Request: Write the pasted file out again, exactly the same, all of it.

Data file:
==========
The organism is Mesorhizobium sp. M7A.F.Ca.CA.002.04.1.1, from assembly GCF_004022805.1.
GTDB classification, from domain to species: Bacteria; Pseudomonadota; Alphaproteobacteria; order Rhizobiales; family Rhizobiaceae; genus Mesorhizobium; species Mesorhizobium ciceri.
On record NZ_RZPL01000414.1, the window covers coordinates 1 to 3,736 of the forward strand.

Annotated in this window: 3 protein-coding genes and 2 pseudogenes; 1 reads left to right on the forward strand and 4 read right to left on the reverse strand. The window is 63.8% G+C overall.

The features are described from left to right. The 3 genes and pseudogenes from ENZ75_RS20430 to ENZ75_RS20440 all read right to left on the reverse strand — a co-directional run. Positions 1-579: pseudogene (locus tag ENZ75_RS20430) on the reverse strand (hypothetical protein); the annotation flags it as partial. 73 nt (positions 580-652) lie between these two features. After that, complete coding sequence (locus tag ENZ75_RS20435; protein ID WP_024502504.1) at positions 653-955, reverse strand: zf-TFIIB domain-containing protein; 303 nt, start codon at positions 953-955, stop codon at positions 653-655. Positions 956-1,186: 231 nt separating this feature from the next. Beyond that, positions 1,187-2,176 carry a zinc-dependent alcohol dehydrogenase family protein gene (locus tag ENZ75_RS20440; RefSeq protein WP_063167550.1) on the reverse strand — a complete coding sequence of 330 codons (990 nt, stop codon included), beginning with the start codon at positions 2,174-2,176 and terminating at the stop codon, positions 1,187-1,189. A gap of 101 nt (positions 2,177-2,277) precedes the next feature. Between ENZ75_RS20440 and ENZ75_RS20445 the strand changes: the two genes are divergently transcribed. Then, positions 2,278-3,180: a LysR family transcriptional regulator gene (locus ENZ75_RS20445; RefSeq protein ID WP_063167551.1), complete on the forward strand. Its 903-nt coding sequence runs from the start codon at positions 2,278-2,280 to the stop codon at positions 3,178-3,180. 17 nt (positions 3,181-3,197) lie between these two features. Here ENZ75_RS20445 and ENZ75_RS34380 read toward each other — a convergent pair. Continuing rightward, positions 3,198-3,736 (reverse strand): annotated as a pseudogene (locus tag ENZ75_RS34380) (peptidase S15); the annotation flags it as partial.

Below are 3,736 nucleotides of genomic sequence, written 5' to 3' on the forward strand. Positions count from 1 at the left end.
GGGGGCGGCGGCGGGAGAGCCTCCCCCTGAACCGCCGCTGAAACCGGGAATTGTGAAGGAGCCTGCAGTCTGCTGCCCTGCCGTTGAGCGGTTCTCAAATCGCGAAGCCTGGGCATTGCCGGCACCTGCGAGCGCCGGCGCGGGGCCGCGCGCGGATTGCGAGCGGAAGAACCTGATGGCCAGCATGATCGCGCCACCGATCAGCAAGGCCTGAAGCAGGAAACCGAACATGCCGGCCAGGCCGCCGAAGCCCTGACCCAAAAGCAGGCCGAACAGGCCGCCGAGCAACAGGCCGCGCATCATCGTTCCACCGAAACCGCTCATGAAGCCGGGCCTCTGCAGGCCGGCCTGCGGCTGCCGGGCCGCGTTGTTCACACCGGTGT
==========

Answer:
The organism is Mesorhizobium sp. M7A.F.Ca.CA.002.04.1.1, from assembly GCF_004022805.1.
GTDB classification, from domain to species: Bacteria; Pseudomonadota; Alphaproteobacteria; order Rhizobiales; family Rhizobiaceae; genus Mesorhizobium; species Mesorhizobium ciceri.
On record NZ_RZPL01000414.1, the window covers coordinates 1 to 3,736 of the forward strand.

Annotated in this window: 3 protein-coding genes and 2 pseudogenes; 1 reads left to right on the forward strand and 4 read right to left on the reverse strand. The window is 63.8% G+C overall.

The features are described from left to right. The 3 genes and pseudogenes from ENZ75_RS20430 to ENZ75_RS20440 all read right to left on the reverse strand — a co-directional run. Positions 1-579: pseudogene (locus tag ENZ75_RS20430) on the reverse strand (hypothetical protein); the annotation flags it as partial. 73 nt (positions 580-652) lie between these two features. After that, complete coding sequence (locus tag ENZ75_RS20435; protein ID WP_024502504.1) at positions 653-955, reverse strand: zf-TFIIB domain-containing protein; 303 nt, start codon at positions 953-955, stop codon at positions 653-655. Positions 956-1,186: 231 nt separating this feature from the next. Beyond that, positions 1,187-2,176 carry a zinc-dependent alcohol dehydrogenase family protein gene (locus tag ENZ75_RS20440; RefSeq protein WP_063167550.1) on the reverse strand — a complete coding sequence of 330 codons (990 nt, stop codon included), beginning with the start codon at positions 2,174-2,176 and terminating at the stop codon, positions 1,187-1,189. A gap of 101 nt (positions 2,177-2,277) precedes the next feature. Between ENZ75_RS20440 and ENZ75_RS20445 the strand changes: the two genes are divergently transcribed. Then, positions 2,278-3,180: a LysR family transcriptional regulator gene (locus ENZ75_RS20445; RefSeq protein ID WP_063167551.1), complete on the forward strand. Its 903-nt coding sequence runs from the start codon at positions 2,278-2,280 to the stop codon at positions 3,178-3,180. 17 nt (positions 3,181-3,197) lie between these two features. Here ENZ75_RS20445 and ENZ75_RS34380 read toward each other — a convergent pair. Continuing rightward, positions 3,198-3,736 (reverse strand): annotated as a pseudogene (locus tag ENZ75_RS34380) (peptidase S15); the annotation flags it as partial.

Below are 3,736 nucleotides of genomic sequence, written 5' to 3' on the forward strand. Positions count from 1 at the left end.
GGGGGCGGCGGCGGGAGAGCCTCCCCCTGAACCGCCGCTGAAACCGGGAATTGTGAAGGAGCCTGCAGTCTGCTGCCCTGCCGTTGAGCGGTTCTCAAATCGCGAAGCCTGGGCATTGCCGGCACCTGCGAGCGCCGGCGCGGGGCCGCGCGCGGATTGCGAGCGGAAGAACCTGATGGCCAGCATGATCGCGCCACCGATCAGCAAGGCCTGAAGCAGGAAACCGAACATGCCGGCCAGGCCGCCGAAGCCCTGACCCAAAAGCAGGCCGAACAGGCCGCCGAGCAACAGGCCGCGCATCATCGTTCCACCGAAACCGCTCATGAAGCCGGGCCTCTGCAGGCCGGCCTGCGGCTGCCGGGCCGCGTTGTTCACACCGGTGT